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Are Low-Cost Private Schools Worth the Investment?: Evidence on Literacy and Mathematics Gains in Nairobi Primary Schools


by Stephanie Simmons Zuilkowski, Benjamin Piper & Salome Ong’ele - 2020

Background/Context: Low-cost private schools (LCPSs) represent a large and growing share of schools in many low- and middle-income countries, including Kenya. In some Nairobi neighborhoods, more than half of children attend LCPSs, despite policies providing free access to public education. Parents generally choose LCPSs because they believe they are higher quality, although there is little conclusive evidence supporting this belief.

Objective: In this study, we aim to add to the evidence available on the comparison between LCPSs and public schools by using student gains over time as our outcome, thus controlling for the initial level of achievement and instead examining improvement.

Participants: The randomly selected longitudinal sample was composed of 326 children attending 47 LCPSs and government schools in several of Nairobi’s geographic zones. These children’s literacy and numeracy outcomes were tracked over two academic years to determine their learning gains over time.

Research Design: We used residual gain scores—as opposed to cross-sectional measures—in English and Kiswahili literacy and mathematics, to compare the outcomes of students attending LCPSs and public primary schools across the first and second grades. We discuss how these schools impacted achievement over time.

Findings/Results: We found that these LCPSs did not produce significantly higher student growth than public schools under the status quo condition. However, among schools participating in an instructional improvement intervention supported by the United States Agency for International Development, LCPSs increased performance more than public schools in English, Kiswahili, and mathematics, with the largest differences in English

Conclusions/Recommendations: These findings offer a cautionary note to the rapid expansion of LCPSs in low-resource settings. The fees paid to LCPSs by low-income households are often burdensome for families and, in some contexts, may not be worth the trade-offs that families make to afford them. On the other hand, the findings also suggest that low-cost private school teachers may respond more effectively than public school teachers to project-based support.



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Cite This Article as: Teachers College Record Volume 122 Number 1, 2020, p. -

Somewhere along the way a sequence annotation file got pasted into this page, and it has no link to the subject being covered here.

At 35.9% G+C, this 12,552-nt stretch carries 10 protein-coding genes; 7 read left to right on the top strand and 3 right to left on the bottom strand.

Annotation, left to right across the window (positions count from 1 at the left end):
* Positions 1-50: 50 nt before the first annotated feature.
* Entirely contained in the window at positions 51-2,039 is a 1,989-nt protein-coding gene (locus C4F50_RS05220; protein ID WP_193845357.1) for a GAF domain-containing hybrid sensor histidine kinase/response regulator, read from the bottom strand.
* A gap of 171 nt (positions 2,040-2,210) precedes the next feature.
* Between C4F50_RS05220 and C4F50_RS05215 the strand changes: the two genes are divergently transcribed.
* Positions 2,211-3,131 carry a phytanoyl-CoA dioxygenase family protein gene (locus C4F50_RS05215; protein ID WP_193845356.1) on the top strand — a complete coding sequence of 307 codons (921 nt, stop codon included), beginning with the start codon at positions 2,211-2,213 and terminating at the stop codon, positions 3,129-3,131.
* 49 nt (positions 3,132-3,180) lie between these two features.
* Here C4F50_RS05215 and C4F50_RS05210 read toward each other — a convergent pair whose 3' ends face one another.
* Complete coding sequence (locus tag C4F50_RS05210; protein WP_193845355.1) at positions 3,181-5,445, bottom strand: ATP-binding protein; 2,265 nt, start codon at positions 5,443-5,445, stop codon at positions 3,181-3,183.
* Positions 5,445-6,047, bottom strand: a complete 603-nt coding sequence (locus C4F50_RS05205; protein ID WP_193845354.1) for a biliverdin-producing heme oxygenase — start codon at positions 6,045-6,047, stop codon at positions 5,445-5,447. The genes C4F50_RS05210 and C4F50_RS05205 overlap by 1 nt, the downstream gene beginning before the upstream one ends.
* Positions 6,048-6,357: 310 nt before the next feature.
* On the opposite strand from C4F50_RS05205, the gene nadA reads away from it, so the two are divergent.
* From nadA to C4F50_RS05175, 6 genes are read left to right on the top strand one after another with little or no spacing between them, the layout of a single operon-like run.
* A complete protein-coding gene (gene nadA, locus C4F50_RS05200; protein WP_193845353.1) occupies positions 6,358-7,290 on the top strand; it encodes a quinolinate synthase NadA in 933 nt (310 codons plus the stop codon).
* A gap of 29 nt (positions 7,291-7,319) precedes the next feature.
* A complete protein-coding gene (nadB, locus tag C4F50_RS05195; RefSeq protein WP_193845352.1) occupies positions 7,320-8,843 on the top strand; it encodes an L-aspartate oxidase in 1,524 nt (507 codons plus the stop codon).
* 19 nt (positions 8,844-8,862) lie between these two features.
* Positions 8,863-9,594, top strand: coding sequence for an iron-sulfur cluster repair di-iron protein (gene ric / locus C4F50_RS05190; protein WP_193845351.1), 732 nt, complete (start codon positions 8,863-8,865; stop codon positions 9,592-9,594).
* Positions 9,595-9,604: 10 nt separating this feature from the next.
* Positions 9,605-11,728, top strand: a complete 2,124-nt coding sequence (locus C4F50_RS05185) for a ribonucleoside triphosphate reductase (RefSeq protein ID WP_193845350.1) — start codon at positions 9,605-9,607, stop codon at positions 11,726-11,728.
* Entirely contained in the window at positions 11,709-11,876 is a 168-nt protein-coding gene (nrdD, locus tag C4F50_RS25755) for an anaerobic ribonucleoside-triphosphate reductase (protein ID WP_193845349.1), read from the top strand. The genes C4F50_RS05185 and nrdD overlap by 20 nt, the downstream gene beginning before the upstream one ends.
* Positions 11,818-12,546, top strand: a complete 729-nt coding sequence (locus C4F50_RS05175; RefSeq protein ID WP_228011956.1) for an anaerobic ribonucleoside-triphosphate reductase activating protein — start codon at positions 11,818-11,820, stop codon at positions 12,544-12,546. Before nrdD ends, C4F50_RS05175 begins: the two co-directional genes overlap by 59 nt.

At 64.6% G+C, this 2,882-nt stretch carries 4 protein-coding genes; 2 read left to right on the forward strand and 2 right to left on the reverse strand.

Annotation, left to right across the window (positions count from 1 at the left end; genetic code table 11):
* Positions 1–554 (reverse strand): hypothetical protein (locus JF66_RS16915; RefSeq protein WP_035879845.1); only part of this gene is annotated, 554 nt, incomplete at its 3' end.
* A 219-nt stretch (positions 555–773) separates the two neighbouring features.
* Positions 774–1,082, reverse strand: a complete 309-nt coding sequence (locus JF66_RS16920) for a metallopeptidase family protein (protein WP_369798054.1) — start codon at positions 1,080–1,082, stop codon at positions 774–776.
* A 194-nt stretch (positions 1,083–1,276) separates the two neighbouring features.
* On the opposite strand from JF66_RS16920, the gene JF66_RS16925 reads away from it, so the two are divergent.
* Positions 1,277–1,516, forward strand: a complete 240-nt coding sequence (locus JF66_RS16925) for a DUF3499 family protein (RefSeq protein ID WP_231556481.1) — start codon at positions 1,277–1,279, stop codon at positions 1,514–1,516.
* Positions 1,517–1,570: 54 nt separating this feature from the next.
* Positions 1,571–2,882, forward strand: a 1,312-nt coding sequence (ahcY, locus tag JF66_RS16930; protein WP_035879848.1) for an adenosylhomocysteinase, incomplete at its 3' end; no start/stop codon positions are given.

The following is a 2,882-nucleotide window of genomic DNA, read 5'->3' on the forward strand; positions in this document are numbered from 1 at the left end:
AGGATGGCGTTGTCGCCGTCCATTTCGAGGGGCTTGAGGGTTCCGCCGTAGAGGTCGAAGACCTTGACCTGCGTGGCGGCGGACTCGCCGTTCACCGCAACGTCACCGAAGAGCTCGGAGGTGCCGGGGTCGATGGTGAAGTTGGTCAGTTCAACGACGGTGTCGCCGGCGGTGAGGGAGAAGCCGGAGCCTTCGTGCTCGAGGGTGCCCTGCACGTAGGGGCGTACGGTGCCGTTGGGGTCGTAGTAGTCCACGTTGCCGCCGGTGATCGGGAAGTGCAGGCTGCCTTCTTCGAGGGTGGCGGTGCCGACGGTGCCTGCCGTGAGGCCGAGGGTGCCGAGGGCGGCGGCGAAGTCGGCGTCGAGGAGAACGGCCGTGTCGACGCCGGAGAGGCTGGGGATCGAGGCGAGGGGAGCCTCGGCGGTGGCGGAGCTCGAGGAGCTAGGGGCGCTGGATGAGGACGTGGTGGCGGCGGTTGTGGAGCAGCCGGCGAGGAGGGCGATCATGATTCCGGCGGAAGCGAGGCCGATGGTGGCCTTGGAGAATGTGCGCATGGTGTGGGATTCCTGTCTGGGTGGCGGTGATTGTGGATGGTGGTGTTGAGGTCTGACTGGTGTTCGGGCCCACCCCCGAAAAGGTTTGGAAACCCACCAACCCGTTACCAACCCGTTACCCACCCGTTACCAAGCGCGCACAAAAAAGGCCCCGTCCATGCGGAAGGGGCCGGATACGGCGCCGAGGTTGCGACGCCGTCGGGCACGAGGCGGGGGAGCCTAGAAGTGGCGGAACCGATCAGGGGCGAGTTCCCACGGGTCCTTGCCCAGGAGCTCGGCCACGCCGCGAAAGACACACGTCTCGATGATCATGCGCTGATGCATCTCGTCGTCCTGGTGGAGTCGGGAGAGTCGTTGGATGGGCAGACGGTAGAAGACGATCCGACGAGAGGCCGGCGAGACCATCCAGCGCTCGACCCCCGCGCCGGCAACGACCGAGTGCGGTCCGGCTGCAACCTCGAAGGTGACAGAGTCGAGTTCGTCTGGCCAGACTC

https://www.tcrecord.org ID Number: 22953, Date Accessed: 11/13/2019 8:03:19 AM

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About the Author
  • Stephanie Zuilkowski
    Learning Systems Institute
    E-mail Author
    STEPHANIE SIMMONS ZUILKOWSKI is an associate professor at Florida State University, with a joint appointment in Educational Leadership and Policy Studies and the Learning Systems Institute. Her research focuses on school quality and reading outcomes in sub-Saharan Africa, including Kenya, Zambia, and Ethiopia.
  • Benjamin Piper
    RTI International
    E-mail Author
    BENJAMIN PIPER is the senior director for Africa education for RTI International, based in Nairobi. He provides technical support for education projects across sub-Saharan Africa and supervises Tusome, the Kenyan national literacy program, funded by the United States Agency for International Development (USAID) and the UK Department for International Development (DFID); and Tayari, a large-scale early childhood program and randomized controlled trial. He led the Primary Math and Reading (PRIMR) Initiative in Kenya from 2011 to 2015. Additionally, he has worked with the World Bank, UNICEF, and Save the Children.
  • Salome Ong’ele
    RTI International
    E-mail Author
    SALOME ONG’ELE is the Chief of Party for the Tusome Early Grade Reading Activity in Kenya, a five-year reading program funded by USAID. Ms. Ong’ele’s international education experience also encompasses work for RTI International on the PRIMR Initiative, for the government of Kenya, and for several large international nongovernmental organizations. She served as the National Education Advisor for World Vision Kenya, for which she led integrated education sector programming. Earlier in her career, she taught humanities in Kenyan schools and worked as a Senior Quality Assurance and Standards Officer.
 
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